Hamilton likely knew he couldn’t stop the intruders, but he won vital minutes for Cooper to clamber over the back fence and rush down to the Hudson. He did so at the risk of a terrible beating, and the potential loss of his considerable stature among the Sons of Liberty. As one writer shares, [this] episode “captures the contradictory impulses struggling inside this complex young man, a committed revolutionary with a profound dread that popular sentiment would boil over into dangerous excess.”

Of all the incidents in Hamilton’s early life in America, one author writes, his spontaneous defense of Myles Cooper was probably the most telling. It showed that he could separate personal honor from political convictions and presaged a recurring theme of his career: the superiority of forgiveness over revolutionary vengeance.”

Hamilton was about rebuilding the ruins of government, and Drucker was about rebuilding the ruins of business. Neither had a short term vision of anything – they sought something that was more than generational. But, they are nothing compared with God’s vision. We are not called to raise the ruins or rebuild the foundations of governments and business – institutions of the world.

We are called to raise the lives of people – even if it be one at a time. God calls us to be repairers of the breach, the restorers of the streets to live in.

Years ago, in the 1950’s this cathedral was packed four times a day on Sundays: three morning services and an afternoon one wherein a new cantata was sung each week. There was talk about how one might move the walls of the cathedral out so a make space for more people. Why so many back then, and not now? There were different social expectations. There were fewer Sunday options – couldn’t shop, no internet, movie houses were not open on Sunday. Perhaps we drifted from the Isaiah God-given directive….

Right now we don’t have that challenge of moving walls. But … I have the dream of people seeking this place because it speaks truth: truth that God loves us – every shape, size, color, gender identity, age, culture of heritage and culture of origin; truth that neither business nor government will bring forth the change that respects and empowers the dignity of every human being. God staffed that out … to usto you, to me, to the person next us, behind us, across the aisle from us.

For me Hamilton and Drucker witness to this very real challenge and expectation of living a baptismal life. For each of them, at the heart of it was “the other person.” It raises the bar on everything. Loving neighbor as self.

I dream we are filled because people find here healing, inspiration, nurture, community, and sacramental sustenance that sets you, me, them, each of us, free to recognize, embrace, and celebrate this call to be repairers of the breach and restorers of streets to live in … for all of God’s people.

Your cathedral leadership is going to stretch itself and call you to stretch as well. We are going to take steps to expand and empower God’s children, increase and empower pastoral ministry, reach outside our doors to share God’s love with our community in new and adventuresome ways. It will be as compelling as it is challenging. It will invite us to give more, gather more, pray more, risk more, trust more, love more, engage more, and be more baptismal every day.

Almighty and ever-living God, source of all wisdom and understanding, be present with those who take counsel in this Annual Meeting of the Cathedral Church of St. Paul for the renewal and mission of your Church. Teach us in all things to seek first your honor and glory. Guide us to perceive what is right, and grant us both the courage to pursue it and the grace to accomplish it; through Jesus Christ our Lord. Amen.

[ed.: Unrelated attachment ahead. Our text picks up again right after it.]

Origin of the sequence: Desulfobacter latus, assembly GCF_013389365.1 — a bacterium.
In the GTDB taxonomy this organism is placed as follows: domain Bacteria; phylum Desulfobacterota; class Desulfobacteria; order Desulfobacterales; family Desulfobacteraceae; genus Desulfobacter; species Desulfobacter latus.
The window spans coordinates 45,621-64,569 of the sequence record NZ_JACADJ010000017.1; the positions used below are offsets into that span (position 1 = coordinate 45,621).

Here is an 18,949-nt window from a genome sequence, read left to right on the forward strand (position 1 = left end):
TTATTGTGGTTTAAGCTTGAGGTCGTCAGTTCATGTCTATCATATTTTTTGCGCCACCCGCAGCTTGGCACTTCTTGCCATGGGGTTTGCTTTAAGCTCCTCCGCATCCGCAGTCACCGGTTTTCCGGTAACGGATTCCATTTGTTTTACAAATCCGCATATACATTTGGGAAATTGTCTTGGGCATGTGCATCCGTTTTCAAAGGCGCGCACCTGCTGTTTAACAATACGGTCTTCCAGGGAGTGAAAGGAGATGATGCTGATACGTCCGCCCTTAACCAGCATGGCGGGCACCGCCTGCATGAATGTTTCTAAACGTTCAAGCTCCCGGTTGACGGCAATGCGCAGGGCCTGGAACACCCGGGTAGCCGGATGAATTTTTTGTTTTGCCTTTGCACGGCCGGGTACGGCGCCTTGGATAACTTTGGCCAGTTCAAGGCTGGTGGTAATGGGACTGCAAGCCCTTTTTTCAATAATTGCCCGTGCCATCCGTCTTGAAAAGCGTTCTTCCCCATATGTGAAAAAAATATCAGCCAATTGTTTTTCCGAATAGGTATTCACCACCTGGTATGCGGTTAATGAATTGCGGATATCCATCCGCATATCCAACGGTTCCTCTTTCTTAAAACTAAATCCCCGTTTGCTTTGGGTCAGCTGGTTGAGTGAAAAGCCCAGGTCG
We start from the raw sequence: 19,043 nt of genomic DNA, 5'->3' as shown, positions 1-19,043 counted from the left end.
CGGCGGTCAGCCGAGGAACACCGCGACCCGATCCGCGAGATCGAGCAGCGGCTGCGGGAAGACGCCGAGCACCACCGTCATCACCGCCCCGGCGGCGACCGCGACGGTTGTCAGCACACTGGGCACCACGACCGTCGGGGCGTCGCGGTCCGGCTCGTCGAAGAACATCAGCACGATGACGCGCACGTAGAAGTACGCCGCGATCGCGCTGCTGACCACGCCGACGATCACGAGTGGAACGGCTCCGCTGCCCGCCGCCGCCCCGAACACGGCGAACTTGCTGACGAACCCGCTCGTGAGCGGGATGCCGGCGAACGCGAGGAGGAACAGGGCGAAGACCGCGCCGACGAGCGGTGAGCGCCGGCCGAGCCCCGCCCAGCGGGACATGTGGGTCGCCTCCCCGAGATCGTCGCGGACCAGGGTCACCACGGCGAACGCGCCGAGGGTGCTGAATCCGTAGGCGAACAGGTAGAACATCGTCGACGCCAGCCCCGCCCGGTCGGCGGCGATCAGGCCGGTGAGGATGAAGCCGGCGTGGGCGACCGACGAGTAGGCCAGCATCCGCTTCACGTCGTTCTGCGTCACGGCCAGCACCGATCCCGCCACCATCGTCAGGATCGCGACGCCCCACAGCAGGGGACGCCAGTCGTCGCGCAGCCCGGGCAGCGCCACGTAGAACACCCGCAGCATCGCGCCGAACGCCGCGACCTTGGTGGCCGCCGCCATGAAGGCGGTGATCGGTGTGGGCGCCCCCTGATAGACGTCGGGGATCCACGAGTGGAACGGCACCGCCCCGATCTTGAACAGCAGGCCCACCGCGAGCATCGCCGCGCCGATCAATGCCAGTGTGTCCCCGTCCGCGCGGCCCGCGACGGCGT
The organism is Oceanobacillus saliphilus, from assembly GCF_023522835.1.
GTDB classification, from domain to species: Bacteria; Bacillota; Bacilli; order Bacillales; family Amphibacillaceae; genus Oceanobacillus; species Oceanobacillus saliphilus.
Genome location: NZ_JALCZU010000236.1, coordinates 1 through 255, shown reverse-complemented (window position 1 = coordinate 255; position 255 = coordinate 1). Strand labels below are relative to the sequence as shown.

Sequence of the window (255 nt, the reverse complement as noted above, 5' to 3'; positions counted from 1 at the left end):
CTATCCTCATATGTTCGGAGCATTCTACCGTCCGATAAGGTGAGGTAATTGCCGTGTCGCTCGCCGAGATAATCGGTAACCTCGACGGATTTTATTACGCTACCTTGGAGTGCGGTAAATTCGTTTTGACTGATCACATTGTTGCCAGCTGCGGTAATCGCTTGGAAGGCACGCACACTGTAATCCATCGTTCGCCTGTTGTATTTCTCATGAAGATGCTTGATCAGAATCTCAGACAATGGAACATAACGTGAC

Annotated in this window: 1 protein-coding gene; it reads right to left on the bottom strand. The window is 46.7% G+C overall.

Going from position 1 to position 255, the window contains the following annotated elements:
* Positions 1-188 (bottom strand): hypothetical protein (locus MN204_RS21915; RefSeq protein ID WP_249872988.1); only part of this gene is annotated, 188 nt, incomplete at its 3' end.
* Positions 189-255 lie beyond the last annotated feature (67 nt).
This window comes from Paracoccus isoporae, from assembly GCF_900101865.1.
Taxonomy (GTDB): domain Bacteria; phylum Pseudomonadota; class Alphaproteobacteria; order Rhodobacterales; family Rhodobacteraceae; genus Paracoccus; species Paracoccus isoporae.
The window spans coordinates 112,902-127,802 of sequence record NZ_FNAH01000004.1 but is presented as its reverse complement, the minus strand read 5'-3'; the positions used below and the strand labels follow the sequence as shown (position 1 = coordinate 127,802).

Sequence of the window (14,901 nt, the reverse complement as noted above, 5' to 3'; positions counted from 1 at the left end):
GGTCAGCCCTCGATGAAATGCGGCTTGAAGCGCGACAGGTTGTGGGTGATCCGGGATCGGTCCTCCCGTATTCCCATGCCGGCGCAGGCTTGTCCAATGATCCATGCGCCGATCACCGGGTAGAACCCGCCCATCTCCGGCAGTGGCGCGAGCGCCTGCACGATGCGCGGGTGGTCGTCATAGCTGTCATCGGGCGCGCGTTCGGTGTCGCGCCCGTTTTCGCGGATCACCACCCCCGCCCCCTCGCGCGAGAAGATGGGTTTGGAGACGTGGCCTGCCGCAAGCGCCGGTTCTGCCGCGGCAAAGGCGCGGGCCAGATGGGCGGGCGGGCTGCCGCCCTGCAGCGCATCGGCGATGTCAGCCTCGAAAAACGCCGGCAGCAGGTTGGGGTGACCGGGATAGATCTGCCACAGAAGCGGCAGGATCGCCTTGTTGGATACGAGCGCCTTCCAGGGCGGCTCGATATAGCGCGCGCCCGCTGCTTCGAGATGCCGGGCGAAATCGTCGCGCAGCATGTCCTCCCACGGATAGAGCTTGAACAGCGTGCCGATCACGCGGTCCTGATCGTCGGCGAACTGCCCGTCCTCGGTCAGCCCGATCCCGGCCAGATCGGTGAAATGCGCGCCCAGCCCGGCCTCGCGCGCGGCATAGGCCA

A Word to the Cathedral Community – January 14, 2018

Today in the life of the Cathedral we observe the commemoration of the Rev’d Dr. Martin Luther King, Jr.(transferred), the preeminent figure of the twentieth century in the fight for justice and equal rights. His voice called not just for our attention, but for our action. He called us to speak up and to stand up.

The vile disparaging remarks made this week by the 45th President of our nation about other nations cannot go without redress. There are, no doubt, countries led by despotic regimes. There are countries ravaged by natural disasters and the lack of natural resources. We must also remember that there are countries, these and others, which were rich in resources until this nation and our colonial forbearers plundered and enslaved them. Because of these factors and others, they may lack economic stability and standing. They may lack political power and prestige, but as nations of peoples, they all possess intrinsic dignity.

Almost twelve years ago I was afforded the humbling responsibility and the profound honor to become the Dean of this Cathedral: God’s cathedral, your cathedral. During this time I have told many of the great wonder afforded me each time the community gathers in worship, because almost every time, those gathered have direct roots in every inhabited continent of the globe. You have shared with me, taught me, about the breadth and depth and uniqueness of cultures and countries in Africa, including Nigeria, Guinea, North and South Sudan, Ghana and more. You have cared enough to tell me of the islands of which many of this community are native.

Of course it does not stop there. You have shared your cultures, stories, traditions, and love, rooted and grounded in countries of the Pacific Rim, Asia, India, Eastern Europe, and more. The greater metropolitan area has afforded me gracious conversations and profound moments that connect me to lives, loves, origins, and traditions, religious and otherwise, in the Middle East and beyond. To all of you, I can say without reservation or hesitation that you have gifted me, and my family, with a richer life and a richer experience of the wonder of God.

You know where I am going: you’ve known since I started. Nothing about the disparaging remarks from the President about other countries is acceptable. If the President wants to castigate and insult a country, look at our history of the treatment of native peoples, enslavement, and our usurping of resources in foreign lands. I recall something about letting the one without sin cast the first stone. Apology, contrition, and repentance are now what I look for from him. While I wait, I know that you and I will renew our resolve to respect the dignity of every human being, actively seek justice for all people, and honor the heritages that form us all.

Grace and peace,